Kerrville has boring small-town restaurants. Mr. Gatti’s, Denny’s, McDonald’s. The only good place is Chili’s, and we don’t want to hang out at work on our days off. We can’t even talk to each other there without being interrupted by fellow employees asking if we can cover their next shift, or joking around purely to distract themselves from the monotony of serving chips and salsa and refilling iced tea. Nick and I have made a tradition of Sunday night dates at this TGI Friday’s in San Antonio, which is 65 miles away from Kerrville. I usually eat French Onion soup and study the table’s cocktail catalog, trying new twists on the martini and server-suggested novelties like the Sour Apple Jolly Rancher. Nick is partial to Jack Daniels ribs and drinks we’ve seen men order in movies—scotch on the rocks or vodka tonic. Our experiences with alcohol began recently; we’re both 21 and still hiding our drinking from both sets of parents, who don’t partake and taught us that it’s a sin. Driving to San Antonio helps ensure Nick’s parents don’t walk into the same restaurant we’re in. We often drive to the movies afterwards to give us time to sober up completely, but first we make out in the car while still in the TGI Friday’s parking lot, desire running through our veins with the alcohol. Sometimes we have to pull over on our way to the theater for more kissing, lust having built up since the parking lot session.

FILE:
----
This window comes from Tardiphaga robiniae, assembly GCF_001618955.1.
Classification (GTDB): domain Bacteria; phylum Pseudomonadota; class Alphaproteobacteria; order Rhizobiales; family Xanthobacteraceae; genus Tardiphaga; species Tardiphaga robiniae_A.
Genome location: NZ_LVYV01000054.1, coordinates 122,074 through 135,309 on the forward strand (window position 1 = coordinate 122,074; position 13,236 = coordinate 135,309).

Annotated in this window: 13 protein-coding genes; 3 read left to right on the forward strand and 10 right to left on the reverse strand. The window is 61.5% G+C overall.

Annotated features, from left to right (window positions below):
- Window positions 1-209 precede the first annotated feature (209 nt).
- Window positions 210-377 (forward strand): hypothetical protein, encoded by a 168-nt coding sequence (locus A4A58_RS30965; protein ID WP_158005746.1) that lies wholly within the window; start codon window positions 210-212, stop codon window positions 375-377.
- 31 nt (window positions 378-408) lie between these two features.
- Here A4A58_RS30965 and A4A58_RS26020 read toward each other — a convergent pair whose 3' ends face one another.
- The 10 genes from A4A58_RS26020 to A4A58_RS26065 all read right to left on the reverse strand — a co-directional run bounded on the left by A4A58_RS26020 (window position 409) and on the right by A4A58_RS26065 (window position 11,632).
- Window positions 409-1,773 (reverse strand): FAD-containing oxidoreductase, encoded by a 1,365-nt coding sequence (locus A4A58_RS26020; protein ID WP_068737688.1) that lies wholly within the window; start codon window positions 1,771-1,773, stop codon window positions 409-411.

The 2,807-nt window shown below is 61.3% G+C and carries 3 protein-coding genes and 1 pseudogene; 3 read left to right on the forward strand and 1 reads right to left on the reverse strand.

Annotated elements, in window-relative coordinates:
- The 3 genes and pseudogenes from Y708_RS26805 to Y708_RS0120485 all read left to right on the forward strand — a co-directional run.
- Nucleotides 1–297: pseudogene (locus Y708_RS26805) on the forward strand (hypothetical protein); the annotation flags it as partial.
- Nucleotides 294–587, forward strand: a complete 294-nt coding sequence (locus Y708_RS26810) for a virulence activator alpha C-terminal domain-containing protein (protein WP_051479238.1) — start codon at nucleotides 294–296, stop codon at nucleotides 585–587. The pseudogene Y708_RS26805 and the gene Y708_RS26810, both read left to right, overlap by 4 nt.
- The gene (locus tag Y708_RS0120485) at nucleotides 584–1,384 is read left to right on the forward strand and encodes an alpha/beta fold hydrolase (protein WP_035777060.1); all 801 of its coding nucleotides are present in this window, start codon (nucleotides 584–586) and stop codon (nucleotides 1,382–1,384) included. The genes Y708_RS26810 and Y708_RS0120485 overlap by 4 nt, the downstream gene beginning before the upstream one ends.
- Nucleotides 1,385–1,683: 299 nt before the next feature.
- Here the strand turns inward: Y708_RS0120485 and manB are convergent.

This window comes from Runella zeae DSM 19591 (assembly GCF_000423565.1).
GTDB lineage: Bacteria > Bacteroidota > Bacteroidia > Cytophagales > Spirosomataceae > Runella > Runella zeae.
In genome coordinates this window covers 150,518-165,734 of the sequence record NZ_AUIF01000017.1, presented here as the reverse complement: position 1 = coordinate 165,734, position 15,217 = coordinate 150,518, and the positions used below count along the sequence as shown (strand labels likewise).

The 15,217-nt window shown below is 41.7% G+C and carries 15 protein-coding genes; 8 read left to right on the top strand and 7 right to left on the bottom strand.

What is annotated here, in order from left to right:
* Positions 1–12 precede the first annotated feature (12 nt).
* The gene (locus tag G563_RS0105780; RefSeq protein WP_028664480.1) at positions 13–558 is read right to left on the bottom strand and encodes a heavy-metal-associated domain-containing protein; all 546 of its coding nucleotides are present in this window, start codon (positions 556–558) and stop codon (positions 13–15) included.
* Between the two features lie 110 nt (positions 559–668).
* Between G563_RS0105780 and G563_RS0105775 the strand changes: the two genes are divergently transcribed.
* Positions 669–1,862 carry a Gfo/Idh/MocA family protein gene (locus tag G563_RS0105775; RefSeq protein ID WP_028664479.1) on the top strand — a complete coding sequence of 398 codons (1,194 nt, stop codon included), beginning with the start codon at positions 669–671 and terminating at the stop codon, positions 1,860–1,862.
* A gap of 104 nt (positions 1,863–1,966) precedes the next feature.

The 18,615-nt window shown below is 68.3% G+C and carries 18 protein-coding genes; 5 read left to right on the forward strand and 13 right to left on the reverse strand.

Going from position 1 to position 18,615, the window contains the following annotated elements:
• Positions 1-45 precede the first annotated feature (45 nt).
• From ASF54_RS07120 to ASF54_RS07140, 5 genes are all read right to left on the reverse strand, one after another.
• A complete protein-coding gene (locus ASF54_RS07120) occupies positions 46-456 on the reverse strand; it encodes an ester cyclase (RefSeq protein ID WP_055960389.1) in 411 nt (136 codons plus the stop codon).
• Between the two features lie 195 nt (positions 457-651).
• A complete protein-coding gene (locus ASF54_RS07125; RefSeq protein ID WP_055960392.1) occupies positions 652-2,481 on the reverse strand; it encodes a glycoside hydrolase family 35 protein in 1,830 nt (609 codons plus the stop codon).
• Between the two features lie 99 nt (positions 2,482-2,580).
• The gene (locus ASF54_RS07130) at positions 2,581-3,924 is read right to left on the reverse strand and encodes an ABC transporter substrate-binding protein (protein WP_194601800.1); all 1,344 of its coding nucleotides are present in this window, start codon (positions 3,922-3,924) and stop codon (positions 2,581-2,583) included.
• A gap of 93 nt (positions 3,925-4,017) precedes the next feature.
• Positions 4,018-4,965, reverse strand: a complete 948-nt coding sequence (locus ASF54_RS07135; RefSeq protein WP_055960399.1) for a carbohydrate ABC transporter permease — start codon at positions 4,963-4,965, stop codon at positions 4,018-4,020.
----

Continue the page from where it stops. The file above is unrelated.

Matt Damon is relatively safe in this TGI Friday’s. Cell phones don’t even have cameras yet. Twitter and Facebook don’t exist. The obedient servers leave Matt Damon alone. As far as I can tell, only our server had a morsel of rebellion or excitement large enough to leak the news. Nick and I eat and drink, peering now and then at Real Matt Damon, who never does anything interesting. His feet are braced on the barstool rungs and he drinks his Amstel Light, eyes intent on the game. Nick and I debate obtaining his autograph vs. leaving him alone, ultimately agreeing to honor his wish for privacy. My decision is based more on the fact that I am too scared to talk to him than my concern for his privacy. I continue questioning my choice even as I settle into our car. I could still gather my bravery and speak to Genuine Matt Damon.